The concept of this Capstone (Thesis) project is to observe the proper placement of a public art sculpture and the change to the environment around it. If you have any feedback please post a comment. I won’t use your actual comments in the research paper but can use the ideas anecdotally to describe overall impressions.  

My advice to anyone who wants to try a project like this:  

1. When choosing to sculpt with a hot wire tool in the garage, plan for cooler weather – not the 90s like I did. 2. Design your piece to the size specifications of the vehicle you plan to transport it in. 3. Get a pair of Crocs or Crocs knockoffs (trust me on this). 4. Don’t hesitate to use your Dyson vacuum in the garage. 5. Tip the trash man the day they take away 20 bags of excess Polystyrene. 6. Like planning anything, take your cost estimate and double it!  

Oh, one last note; my son Ben just graduated with an Architectural Engineering degree from CU and is looking for a position as a lighting engineer. Send any leads my way! Terrie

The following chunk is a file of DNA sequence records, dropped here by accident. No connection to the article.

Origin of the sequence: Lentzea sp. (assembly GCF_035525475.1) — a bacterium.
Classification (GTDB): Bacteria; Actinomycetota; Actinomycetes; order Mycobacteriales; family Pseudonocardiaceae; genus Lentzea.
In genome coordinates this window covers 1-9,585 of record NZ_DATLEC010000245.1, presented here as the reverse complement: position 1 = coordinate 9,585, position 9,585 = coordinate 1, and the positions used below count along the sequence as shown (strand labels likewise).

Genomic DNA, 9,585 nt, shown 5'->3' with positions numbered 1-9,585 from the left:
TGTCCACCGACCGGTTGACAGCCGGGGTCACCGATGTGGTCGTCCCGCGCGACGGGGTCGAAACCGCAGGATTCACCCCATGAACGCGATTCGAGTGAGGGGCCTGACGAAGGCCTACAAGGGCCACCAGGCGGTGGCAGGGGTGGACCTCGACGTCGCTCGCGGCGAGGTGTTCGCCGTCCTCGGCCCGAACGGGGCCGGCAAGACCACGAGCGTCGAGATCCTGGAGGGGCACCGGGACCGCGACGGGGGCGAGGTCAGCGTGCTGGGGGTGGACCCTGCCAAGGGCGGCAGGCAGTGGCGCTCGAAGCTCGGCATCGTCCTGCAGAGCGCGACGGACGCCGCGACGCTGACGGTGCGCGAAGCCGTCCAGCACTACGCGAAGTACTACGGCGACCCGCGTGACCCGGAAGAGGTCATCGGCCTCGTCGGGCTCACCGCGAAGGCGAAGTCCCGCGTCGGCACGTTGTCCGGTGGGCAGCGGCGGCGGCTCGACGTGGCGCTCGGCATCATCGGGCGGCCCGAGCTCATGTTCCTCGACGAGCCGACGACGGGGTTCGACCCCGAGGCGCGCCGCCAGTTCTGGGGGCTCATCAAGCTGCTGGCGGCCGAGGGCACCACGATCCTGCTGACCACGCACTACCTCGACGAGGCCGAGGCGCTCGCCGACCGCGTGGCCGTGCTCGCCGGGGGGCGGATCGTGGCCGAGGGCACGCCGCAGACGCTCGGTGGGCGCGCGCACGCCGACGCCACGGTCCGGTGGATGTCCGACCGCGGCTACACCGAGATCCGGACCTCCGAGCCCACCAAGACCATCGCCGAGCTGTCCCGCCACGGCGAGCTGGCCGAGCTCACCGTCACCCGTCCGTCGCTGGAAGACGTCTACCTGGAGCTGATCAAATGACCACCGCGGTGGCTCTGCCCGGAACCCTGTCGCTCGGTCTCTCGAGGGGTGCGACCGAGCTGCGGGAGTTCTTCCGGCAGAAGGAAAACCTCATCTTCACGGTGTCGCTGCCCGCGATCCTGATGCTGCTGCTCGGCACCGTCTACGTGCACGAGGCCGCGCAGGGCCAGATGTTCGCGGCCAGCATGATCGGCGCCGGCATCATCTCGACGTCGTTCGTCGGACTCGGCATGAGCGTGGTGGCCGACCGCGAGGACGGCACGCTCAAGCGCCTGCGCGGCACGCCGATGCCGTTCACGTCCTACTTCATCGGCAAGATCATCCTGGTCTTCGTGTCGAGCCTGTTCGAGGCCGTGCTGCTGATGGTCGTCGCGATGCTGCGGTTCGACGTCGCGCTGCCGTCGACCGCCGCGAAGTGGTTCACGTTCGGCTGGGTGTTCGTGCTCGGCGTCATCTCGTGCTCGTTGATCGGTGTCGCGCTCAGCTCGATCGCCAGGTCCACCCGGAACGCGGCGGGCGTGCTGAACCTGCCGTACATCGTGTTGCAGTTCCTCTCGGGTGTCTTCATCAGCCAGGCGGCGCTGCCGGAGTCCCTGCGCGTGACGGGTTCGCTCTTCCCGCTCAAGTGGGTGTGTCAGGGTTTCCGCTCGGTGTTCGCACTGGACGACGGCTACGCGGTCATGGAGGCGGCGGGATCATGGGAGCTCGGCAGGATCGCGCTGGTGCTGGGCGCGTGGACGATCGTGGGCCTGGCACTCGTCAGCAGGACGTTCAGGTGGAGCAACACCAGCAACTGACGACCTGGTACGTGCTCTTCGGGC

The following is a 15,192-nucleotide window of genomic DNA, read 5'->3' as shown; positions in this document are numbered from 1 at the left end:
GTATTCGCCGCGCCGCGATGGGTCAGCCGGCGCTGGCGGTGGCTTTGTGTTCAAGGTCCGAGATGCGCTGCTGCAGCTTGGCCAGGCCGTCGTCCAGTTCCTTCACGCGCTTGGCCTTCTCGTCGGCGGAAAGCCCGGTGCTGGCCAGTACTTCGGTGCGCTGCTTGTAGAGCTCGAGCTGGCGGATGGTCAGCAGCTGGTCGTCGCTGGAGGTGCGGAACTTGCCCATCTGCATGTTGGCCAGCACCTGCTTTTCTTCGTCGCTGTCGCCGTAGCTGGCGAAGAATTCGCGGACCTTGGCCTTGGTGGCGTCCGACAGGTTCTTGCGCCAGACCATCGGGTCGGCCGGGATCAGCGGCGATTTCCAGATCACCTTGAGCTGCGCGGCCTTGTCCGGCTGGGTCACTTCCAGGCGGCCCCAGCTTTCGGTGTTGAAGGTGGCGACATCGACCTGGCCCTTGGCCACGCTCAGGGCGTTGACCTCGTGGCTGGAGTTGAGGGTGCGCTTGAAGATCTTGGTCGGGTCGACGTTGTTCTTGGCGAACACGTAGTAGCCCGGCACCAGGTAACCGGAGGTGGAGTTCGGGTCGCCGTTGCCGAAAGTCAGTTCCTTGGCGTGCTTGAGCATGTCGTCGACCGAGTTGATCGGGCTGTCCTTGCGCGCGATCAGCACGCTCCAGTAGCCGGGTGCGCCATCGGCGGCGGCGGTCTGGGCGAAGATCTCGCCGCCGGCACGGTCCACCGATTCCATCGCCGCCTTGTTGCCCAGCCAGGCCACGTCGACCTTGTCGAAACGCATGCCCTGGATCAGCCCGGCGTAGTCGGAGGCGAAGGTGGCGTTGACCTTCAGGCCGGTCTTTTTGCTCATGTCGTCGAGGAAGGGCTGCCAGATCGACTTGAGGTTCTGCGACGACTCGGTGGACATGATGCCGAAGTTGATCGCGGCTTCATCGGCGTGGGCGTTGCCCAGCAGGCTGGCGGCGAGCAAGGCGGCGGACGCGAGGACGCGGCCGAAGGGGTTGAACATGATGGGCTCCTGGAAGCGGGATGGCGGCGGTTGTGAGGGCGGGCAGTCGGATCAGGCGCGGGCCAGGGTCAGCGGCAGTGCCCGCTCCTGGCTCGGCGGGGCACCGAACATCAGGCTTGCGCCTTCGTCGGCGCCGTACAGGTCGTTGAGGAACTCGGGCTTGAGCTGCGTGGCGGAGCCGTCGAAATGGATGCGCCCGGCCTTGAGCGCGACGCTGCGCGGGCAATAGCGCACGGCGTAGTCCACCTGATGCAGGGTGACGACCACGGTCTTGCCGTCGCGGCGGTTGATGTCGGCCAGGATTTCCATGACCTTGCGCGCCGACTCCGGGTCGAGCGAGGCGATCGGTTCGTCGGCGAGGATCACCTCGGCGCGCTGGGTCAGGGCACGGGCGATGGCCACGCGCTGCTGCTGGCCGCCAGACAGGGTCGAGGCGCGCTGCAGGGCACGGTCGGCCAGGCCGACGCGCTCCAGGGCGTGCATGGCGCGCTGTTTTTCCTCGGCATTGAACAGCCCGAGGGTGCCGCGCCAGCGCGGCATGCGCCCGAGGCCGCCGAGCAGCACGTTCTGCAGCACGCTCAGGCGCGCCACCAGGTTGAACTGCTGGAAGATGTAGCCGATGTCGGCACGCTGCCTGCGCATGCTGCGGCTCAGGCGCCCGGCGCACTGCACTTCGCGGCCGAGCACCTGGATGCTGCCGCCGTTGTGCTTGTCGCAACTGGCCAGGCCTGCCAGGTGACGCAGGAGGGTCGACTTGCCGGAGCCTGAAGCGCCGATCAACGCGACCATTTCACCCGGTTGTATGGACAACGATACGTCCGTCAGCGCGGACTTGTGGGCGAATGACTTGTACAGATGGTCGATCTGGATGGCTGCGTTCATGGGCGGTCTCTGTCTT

The art installation crew.

  

Avocado D-Day!

July 1, 2010

Avocado waiting in my garage.

 

We’re scheduled to pick up a Uhaul van this morning to transport the sculpture – phew! I really can’t wait until it’s safely in place and I can come home and take a nap! Ben, my son the engineer, is coming over so we can figure out how to attach the piece to the pedestal that will be structurally sound, not come apart, not tip over, etc. My husband and I have come up with a ton of ideas but think it’s time to see what 5 years of CU engineering education can do for the situation.

Yesterday I drilled through the base to insert the rods that attach to the weights with rope. Wayne gave me the drill and the bits and then left the house where he would be safe. Don’t know why he’s so uncomfortable about me handling power tools – haven’t landed in the hospital yet.

My next, and possibly final post will be tomorrow with pictures of everything in place looking fabulous. Check back then to see how it all turns out. Cheers! Terrie